Alessandra Ciucci received a PhD in music (ethnomusicology) from The City University of New York at The Graduate Center. Her research interests include: the music of Morocco, the Maghreb, the Mediterranean, gender and sexuality, sung poetry, popular music of the Arab world, and music and migration. Her first book, The Voice of the Rural (University of Chicago Press, 2022), explores the significance and the endurance of a specific notion of the rural (l-'arubiya), in music, poetry and the voice among migrant Moroccan men in the Umbria region of Italy. This Monograph interrogates how the idea of l-'arubiya, which is entangled with a sense of place, longing and belonging, becomes particularly meaningful in Italy where it articulates a personhood rooted in a masculinity that is denied to Moroccan men though their labor and migratory status.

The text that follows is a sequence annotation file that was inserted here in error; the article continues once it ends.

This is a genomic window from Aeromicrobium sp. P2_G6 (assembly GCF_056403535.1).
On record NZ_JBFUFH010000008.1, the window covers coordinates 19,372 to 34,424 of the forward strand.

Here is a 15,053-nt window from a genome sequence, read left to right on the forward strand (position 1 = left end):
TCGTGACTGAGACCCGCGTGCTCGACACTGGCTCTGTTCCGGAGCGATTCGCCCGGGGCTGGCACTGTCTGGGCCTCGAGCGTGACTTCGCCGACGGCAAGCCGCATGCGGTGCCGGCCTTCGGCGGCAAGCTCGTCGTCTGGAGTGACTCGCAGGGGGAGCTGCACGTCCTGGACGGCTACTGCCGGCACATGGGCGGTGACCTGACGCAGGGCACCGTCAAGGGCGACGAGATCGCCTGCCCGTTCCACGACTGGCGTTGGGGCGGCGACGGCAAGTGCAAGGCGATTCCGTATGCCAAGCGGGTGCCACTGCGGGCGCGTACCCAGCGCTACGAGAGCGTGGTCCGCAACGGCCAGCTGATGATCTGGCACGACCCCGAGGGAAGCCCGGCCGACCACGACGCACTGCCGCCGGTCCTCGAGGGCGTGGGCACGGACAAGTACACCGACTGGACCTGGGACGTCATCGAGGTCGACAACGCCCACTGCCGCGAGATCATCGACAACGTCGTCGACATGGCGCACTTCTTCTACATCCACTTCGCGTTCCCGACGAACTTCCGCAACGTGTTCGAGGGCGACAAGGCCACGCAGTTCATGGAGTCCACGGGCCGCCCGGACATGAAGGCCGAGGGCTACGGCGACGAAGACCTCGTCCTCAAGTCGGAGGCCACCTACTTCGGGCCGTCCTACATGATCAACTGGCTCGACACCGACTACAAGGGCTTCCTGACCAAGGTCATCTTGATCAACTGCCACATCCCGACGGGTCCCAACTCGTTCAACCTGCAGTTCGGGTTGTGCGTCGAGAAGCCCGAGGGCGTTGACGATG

Prof. Ciucci is currently at work on a new project, Nass el Ghiwane: Popular Music and the Sound of Protest in Morocco (1970s-1990s). The project delves into Nass el Ghiwane, the most influential popular music group in Morocco during the "Years of Lead", an era from the 1960s through the 1990s marked by political violence and oppression. Professor Ciucci argues that the group was able to forge a new musical and poetic language utilizing traditional Moroccan culture as a method of decolonization that also provided a sense of contemporary authenticity. Her articles appear in Ethnomusicology, The Yearbook for Traditional Music, The International Journal of Middle East Studies, Mondi Migranti, Cahiers de musiques traditionnelles, Ethnomusicology Forum, and The Journal of North African Studies. She is the author of multiple entries on Morocco in the Sage International Encyclopedia of Music and Culture, contributed chapters to a number of edited volumes, and has also translated and co-edited an article for Ethnomusicology Translations. The Arabic translation of her writing on Moroccan professional female singer-dancers (shikhat) and on the musicopoetic genre ‘aiṭa, was published as a collection by the Edition La Croisée des Chemins in partnership with the Académie du Royaume du Maroc. She is the recipient of grants from the Fulbright Program, the Jewish Foundation for the Education of Women, the American Institute for Maghrib Studies, the Office of the Provost, the Global Humanities Project, and the Lenfest Program. Before beginning her tenure-track appointment at Columbia, she served in the music department as a Mellon Postdoctoral Research Fellow. In 2018-2019 she won the Rome Prize in Modern Italian Studies.